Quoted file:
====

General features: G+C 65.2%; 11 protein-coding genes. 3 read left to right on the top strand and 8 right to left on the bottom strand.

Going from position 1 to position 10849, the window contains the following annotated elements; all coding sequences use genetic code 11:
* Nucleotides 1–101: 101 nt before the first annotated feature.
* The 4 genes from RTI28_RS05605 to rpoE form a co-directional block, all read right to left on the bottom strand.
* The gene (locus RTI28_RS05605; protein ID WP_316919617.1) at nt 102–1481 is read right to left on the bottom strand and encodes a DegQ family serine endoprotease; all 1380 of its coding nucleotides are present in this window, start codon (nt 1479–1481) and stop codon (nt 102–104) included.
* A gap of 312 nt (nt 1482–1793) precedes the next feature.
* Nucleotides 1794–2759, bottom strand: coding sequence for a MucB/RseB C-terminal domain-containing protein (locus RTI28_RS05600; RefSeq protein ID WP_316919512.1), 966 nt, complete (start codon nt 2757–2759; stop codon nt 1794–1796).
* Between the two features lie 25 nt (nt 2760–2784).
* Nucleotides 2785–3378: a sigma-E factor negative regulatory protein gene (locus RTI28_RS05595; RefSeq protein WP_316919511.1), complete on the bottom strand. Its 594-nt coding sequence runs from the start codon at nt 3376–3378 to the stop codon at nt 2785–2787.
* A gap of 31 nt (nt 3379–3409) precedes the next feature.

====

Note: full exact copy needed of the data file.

General features: G+C 65.2%; 11 protein-coding genes. 3 read left to right on the top strand and 8 right to left on the bottom strand.

Going from position 1 to position 10849, the window contains the following annotated elements; all coding sequences use genetic code 11:
* Nucleotides 1–101: 101 nt before the first annotated feature.
* The 4 genes from RTI28_RS05605 to rpoE form a co-directional block, all read right to left on the bottom strand.
* The gene (locus RTI28_RS05605; protein ID WP_316919617.1) at nt 102–1481 is read right to left on the bottom strand and encodes a DegQ family serine endoprotease; all 1380 of its coding nucleotides are present in this window, start codon (nt 1479–1481) and stop codon (nt 102–104) included.
* A gap of 312 nt (nt 1482–1793) precedes the next feature.
* Nucleotides 1794–2759, bottom strand: coding sequence for a MucB/RseB C-terminal domain-containing protein (locus RTI28_RS05600; RefSeq protein ID WP_316919512.1), 966 nt, complete (start codon nt 2757–2759; stop codon nt 1794–1796).
* Between the two features lie 25 nt (nt 2760–2784).
* Nucleotides 2785–3378: a sigma-E factor negative regulatory protein gene (locus RTI28_RS05595; RefSeq protein WP_316919511.1), complete on the bottom strand. Its 594-nt coding sequence runs from the start codon at nt 3376–3378 to the stop codon at nt 2785–2787.
* A gap of 31 nt (nt 3379–3409) precedes the next feature.